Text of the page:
Creating Good Citizens

Teenagers become good citizens -- and improve their schools and communities -- when they are given the chance to contribute.
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Today, educators and young people from around the country are meeting in Chicago for the first National Action Civics Conference. These are people who know that teenagers become good citizens -- and improve their schools and communities -- when they are given the chance to contribute.

Chicago is a natural site for the conference because it is a hotbed of constructive youth engagement. Consider the Gage Park High School students who successfully lobbied for a digital memorial -- a public touch-screen kiosk -- to commemorate Dr. Martin Luther King's 1966 march through their neighborhood. Those students were participants in the Mikva Challenge, a Chicago nonprofit that Education Secretary Arne Duncan cites as a leading example of "cutting-edge civics."

Similarly, as a result of a grant from my organization, CIRCLE, teenagers in the Cabrini-Green area documented their neighborhood in public videos through a grassroots organization called Cabrini Connections.

Neutral Ground is a multimedia center in Humboldt Park, operated by yet another nationally recognized nonprofit, Street-Level Media. Young people between 8 and 22 meet at Neutral Ground to create journalism, music, animation, and photography for their communities.

These programs and many like them take advantage of young people's creativity, media savvy, and knowledge of their own communities. They help the kids by giving them creative outlets, skills, and networks. These are important at any time, but crucial today. In the Chicago metro area, according to the Chicago Urban League, 84 percent of teens (age 16-19) were unemployed in 2009, and summer jobs programs have been cut since then.

The prominent Knight Commission on the Information Needs of Communities in a Democracy, which issued its national report in 2009, called for greater public engagement with the information resources that they have. They particularly called on AmeriCorps to support young people as media producers.

Imagine if thousands of young volunteers served community organizations by producing videos, news websites, research archives, photo essays, online discussion forums, and other forms of media. Imagine if they also met regularly as representatives of their separate organizations to discuss the information needs of Chicago as a whole. They could collaborate to build city-wide websites, discussion forums, archives, and video channels.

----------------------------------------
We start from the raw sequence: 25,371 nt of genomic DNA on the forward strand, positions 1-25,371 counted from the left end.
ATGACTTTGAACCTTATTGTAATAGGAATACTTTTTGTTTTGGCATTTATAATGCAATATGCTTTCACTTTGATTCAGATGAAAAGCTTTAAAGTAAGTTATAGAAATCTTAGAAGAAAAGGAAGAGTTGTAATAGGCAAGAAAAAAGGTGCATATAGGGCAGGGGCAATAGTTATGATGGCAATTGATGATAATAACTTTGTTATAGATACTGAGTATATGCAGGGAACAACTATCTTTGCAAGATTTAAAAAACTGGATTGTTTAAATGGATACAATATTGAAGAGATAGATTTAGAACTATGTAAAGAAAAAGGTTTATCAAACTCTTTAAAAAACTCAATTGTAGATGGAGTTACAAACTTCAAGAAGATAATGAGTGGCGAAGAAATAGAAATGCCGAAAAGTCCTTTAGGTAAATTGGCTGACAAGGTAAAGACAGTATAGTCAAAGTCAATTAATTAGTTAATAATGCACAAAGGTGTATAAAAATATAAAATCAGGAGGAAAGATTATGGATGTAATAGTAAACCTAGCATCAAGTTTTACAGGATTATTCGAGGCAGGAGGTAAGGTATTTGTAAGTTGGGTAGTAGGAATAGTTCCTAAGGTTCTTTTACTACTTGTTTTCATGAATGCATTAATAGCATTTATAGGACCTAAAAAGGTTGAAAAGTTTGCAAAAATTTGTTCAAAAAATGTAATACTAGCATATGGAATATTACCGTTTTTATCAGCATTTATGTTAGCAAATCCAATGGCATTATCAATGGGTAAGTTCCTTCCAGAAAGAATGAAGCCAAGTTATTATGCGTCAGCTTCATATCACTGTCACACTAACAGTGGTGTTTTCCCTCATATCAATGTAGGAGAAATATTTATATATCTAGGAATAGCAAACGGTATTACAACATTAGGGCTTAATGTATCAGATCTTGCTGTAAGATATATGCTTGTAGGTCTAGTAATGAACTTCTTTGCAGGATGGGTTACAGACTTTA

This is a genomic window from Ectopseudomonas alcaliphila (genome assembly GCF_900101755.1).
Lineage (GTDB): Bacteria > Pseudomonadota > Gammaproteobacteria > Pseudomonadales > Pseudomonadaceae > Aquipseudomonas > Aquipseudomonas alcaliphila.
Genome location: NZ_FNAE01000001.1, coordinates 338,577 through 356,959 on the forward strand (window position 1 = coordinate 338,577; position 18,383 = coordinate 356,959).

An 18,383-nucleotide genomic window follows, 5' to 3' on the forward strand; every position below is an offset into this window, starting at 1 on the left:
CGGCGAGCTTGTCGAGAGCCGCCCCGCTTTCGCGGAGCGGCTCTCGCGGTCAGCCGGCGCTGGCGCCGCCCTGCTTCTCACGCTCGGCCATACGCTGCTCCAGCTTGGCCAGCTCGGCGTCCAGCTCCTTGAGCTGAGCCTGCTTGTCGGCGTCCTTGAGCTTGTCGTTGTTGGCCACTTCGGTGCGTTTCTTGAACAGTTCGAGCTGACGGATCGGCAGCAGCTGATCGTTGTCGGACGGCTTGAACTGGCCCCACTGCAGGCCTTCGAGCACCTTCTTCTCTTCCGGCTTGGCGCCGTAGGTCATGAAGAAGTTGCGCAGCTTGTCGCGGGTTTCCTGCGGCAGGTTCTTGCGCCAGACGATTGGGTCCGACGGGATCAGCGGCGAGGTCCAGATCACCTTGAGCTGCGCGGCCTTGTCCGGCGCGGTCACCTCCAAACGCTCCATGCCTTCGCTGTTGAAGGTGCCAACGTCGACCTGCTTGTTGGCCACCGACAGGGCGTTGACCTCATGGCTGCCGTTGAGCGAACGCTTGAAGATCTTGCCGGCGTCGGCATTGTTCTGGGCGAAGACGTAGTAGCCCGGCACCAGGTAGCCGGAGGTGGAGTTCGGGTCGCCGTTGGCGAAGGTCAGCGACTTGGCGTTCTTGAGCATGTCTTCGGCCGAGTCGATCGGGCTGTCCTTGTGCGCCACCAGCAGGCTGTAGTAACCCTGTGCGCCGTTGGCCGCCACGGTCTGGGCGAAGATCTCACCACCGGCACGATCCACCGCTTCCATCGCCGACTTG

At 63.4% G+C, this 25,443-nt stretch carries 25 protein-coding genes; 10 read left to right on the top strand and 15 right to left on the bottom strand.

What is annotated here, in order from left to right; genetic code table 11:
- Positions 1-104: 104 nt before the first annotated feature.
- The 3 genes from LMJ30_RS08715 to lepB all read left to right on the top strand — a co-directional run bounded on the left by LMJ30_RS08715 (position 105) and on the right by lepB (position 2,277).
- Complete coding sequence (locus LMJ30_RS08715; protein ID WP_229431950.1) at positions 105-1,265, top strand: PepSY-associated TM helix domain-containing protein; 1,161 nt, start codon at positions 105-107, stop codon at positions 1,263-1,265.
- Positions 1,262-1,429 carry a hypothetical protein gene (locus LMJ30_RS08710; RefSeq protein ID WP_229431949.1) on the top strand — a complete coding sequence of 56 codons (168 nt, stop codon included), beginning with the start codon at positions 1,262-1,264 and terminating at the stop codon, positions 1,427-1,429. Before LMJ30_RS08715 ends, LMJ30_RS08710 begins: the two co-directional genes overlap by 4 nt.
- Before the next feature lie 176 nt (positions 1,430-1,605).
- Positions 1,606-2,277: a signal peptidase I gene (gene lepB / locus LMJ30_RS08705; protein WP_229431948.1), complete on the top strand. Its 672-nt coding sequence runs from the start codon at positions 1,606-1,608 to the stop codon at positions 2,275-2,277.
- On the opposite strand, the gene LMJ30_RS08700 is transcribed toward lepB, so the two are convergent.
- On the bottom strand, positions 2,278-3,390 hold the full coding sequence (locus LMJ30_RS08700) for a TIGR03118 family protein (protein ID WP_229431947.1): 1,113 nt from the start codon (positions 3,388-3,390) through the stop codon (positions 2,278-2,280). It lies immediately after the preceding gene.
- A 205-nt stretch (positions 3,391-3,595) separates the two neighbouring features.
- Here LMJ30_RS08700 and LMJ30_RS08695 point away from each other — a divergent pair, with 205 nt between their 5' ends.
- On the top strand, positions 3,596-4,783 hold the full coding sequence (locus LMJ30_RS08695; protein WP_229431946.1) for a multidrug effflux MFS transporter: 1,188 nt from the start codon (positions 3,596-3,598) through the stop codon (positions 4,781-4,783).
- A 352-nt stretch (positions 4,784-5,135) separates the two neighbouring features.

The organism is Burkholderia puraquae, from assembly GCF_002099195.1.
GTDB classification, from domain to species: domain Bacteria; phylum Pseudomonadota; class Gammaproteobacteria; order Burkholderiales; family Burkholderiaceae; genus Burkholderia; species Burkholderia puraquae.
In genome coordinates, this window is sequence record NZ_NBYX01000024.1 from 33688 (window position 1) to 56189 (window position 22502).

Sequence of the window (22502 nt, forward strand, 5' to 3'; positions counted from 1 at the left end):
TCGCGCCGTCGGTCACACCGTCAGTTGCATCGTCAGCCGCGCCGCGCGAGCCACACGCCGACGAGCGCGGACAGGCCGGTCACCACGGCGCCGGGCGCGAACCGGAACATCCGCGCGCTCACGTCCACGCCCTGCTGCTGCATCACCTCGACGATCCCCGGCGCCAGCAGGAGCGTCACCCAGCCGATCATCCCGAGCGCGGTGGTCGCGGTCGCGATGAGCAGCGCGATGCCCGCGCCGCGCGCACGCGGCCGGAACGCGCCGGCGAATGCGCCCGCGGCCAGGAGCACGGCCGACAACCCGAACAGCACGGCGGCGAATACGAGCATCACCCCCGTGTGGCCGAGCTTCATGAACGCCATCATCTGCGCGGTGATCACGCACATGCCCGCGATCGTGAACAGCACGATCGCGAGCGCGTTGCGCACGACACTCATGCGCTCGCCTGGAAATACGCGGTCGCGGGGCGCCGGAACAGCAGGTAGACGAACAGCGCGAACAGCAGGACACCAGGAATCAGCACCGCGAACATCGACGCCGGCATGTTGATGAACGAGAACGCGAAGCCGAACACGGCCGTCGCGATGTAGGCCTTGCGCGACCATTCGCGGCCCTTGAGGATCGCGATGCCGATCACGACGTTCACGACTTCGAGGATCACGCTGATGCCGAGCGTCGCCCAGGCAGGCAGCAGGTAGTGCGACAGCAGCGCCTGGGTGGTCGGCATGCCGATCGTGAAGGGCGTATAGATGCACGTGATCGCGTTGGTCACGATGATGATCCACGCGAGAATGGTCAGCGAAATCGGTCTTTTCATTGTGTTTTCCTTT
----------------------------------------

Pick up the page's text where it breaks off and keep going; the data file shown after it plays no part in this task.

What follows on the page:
In the Chicago Public Schools, according to a careful study by professors Joseph Kahne and Ellen Middaugh, students who discuss and work on current issues gain skills and commitments to be active citizens when they graduate.

Engaged youth also help the city by producing valuable news, discussion, and culture. With professional journalism in crisis, newsrooms cutting staff, and many neighborhoods and communities barely served by the mass media, we need groups of citizens to share news, information, and ideas. Young people can be leaders in that work.

In 2009, Congress authorized up to 250,000 AmeriCorps community service positions, mostly for young people who are paid modest salaries to work in grassroots organizations across America. You may recognize the ones who wear City Year-Chicago jackets, or the Public Allies workers who are placed in Chicago nonprofits.

These young volunteers could work with major institutions like the Chicago Public Library, which recently opened its YOUmedia Center to teach young people media skills. A signature program of the YOUmedia Center is the Digital City Planner project, in which young Chicagoans use cutting-edge technology to develop visions of the city's future.

Other partners might include Chicago's universities. For example, the University of Illinois-Chicago has long recognized its responsibility to be a source of information and ideas for the city, and its Institute for Policy and Civic Engagement recently launched CivicSource as an online portal. AmeriCorps volunteers could be the glue that holds these important but disparate efforts together.

To realize this dream will take some modifications in today's "service" programs, which range from the Chicago Public School's community service requirement to AmeriCorps. "Service" is not all about picking up trash or tutoring children. Media creation should be a central component. Media-creating kids are some of our communities' most important assets

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